A couple of years ago, I wrote a blog post on the 5 things that you should never tell/ask a Singapore Indian. That post was written largely in jest.
Today, I would like to rewrite that same post, with a slightly different intention. To create a tiny bit more awareness of Singapore Indians and what makes us tick. Teaching in a predominantly Chinese school has made me realise that most Singaporeans who do not interact with Indians on a regular basis have very many misconceptions about Singapore Indians. So here is an idiot’s guide to us 🙂
We do not speak Indian or Hindu
Whenever someone asks me if I speak Indian, I have visions of some Indians tumbling out of my mouth as I speak. We are referred to as Indians because our ancestors hail from India. However, the language we speak varies depending on which part of India our roots are in. My ancestors are from Tamil Nadu, and I speak Tamil. Someone who comes from Kerala would be speaking Malayalam, and someone who comes from Punjab would speak Punjabi. However, since mainstream schools in Singapore mainly offer Tamil as a second language, many Indians, regardless of their state of origin, are able to speak in Tamil, in addition to their own mother tongue.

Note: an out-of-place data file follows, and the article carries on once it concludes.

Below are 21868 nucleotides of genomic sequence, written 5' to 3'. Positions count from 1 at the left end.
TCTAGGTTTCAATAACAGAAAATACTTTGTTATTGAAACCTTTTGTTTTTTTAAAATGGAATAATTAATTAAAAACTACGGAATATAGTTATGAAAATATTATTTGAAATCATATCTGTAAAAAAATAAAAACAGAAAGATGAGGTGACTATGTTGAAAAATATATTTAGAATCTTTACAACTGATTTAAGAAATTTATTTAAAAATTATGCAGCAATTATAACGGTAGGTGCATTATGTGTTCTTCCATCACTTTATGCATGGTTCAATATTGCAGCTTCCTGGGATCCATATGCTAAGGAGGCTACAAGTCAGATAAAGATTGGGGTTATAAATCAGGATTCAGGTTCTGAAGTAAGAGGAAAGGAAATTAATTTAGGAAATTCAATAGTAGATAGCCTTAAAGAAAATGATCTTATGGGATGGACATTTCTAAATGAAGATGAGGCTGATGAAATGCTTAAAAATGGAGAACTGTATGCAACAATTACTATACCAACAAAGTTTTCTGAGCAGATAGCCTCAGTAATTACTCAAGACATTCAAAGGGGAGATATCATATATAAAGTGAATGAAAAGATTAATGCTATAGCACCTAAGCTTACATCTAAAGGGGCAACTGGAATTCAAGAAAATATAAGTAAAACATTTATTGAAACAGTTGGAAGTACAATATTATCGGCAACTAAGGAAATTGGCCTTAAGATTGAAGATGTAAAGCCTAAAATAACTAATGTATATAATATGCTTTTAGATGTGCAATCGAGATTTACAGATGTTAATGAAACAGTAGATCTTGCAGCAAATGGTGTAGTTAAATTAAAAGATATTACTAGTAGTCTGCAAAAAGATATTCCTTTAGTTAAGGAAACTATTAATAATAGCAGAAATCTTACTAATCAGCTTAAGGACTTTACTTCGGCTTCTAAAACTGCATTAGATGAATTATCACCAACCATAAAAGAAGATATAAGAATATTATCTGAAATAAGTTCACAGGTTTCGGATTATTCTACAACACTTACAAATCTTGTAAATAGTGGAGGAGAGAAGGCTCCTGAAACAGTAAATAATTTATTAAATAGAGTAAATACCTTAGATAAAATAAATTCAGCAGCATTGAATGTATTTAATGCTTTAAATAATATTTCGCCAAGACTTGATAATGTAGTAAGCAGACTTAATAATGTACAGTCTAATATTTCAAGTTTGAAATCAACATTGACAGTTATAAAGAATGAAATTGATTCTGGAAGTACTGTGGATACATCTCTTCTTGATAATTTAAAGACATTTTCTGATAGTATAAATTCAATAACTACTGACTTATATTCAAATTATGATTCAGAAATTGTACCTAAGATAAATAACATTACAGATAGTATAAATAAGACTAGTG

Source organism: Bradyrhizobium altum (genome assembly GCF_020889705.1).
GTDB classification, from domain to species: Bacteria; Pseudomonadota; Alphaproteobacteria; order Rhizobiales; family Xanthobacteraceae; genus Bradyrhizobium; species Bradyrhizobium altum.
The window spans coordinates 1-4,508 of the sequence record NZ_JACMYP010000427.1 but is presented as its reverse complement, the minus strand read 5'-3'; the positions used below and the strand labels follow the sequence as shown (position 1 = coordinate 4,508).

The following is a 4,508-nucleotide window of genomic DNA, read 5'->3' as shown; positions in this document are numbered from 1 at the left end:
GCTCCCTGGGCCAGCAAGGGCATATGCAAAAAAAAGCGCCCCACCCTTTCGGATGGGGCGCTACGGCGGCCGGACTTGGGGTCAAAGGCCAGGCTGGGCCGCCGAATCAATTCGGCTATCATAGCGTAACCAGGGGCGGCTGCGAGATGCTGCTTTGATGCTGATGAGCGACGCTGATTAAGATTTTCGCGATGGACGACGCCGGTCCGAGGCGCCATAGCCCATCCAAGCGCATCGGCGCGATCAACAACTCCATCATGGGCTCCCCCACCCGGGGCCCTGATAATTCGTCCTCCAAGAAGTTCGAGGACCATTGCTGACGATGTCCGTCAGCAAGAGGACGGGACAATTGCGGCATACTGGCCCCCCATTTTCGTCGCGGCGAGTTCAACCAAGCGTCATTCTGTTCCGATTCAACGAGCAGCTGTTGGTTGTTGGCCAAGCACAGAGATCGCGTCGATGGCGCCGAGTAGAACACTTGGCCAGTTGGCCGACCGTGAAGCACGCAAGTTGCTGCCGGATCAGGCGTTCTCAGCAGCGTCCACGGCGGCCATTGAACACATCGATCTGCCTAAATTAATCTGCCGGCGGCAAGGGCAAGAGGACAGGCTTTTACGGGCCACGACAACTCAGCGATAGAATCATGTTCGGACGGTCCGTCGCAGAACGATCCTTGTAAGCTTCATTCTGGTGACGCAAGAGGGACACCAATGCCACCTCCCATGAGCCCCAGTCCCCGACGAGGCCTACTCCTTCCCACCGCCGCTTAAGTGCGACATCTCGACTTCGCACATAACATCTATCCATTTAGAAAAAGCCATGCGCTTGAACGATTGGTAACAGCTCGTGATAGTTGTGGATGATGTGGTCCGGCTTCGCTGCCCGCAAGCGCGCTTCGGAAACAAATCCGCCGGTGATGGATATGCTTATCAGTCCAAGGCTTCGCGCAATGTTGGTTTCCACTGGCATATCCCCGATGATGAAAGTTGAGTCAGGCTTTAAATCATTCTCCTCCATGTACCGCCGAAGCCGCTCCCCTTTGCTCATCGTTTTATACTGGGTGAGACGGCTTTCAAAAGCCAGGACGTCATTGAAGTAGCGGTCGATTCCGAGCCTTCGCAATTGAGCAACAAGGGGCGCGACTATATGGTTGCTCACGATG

We do not all have accents, nor we do we shake our heads while speaking.
I have had many students ask me over the years why I do not have an ‘Indian Accent’. This is despite them knowing I am a 3rd generation Singaporean. I honestly do not understand why I need to have an accent any more than a 3rd Generation Singapore Chinese needs to have a ‘Chinese Accent.’ Having been born and bred in Singapore, It is perfectly logical that I sound Singaporean, as opposed to anything else.
Also, we don’t shake our heads when we speak. Whenever people try to imitate Indians, for whatever reason, they end up looking like their necks came loose, and also a bit ridiculous. In fact, I don’t understand how anyone can speak like that. I tried, and ended up just feeling really nauseous.
We aren’t all from India